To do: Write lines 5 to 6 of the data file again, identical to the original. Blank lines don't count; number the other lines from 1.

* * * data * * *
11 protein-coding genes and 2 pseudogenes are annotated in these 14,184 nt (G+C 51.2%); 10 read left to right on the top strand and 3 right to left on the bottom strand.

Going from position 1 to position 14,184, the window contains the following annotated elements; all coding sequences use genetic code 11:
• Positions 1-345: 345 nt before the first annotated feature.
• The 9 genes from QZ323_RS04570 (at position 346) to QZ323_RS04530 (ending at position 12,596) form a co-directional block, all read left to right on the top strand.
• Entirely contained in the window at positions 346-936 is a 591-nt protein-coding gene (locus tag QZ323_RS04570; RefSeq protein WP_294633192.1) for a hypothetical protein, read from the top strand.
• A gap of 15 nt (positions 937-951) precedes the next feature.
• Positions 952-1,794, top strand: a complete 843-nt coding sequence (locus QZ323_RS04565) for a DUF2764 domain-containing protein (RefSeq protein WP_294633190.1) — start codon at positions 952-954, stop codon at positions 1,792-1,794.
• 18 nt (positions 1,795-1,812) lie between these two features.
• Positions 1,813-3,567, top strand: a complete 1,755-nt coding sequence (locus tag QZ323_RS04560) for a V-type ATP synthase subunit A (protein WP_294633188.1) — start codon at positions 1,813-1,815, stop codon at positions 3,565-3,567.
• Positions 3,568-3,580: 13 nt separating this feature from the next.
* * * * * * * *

• Entirely contained in the window at positions 346-936 is a 591-nt protein-coding gene (locus tag QZ323_RS04570; RefSeq protein WP_294633192.1) for a hypothetical protein, read from the top strand.
• A gap of 15 nt (positions 937-951) precedes the next feature.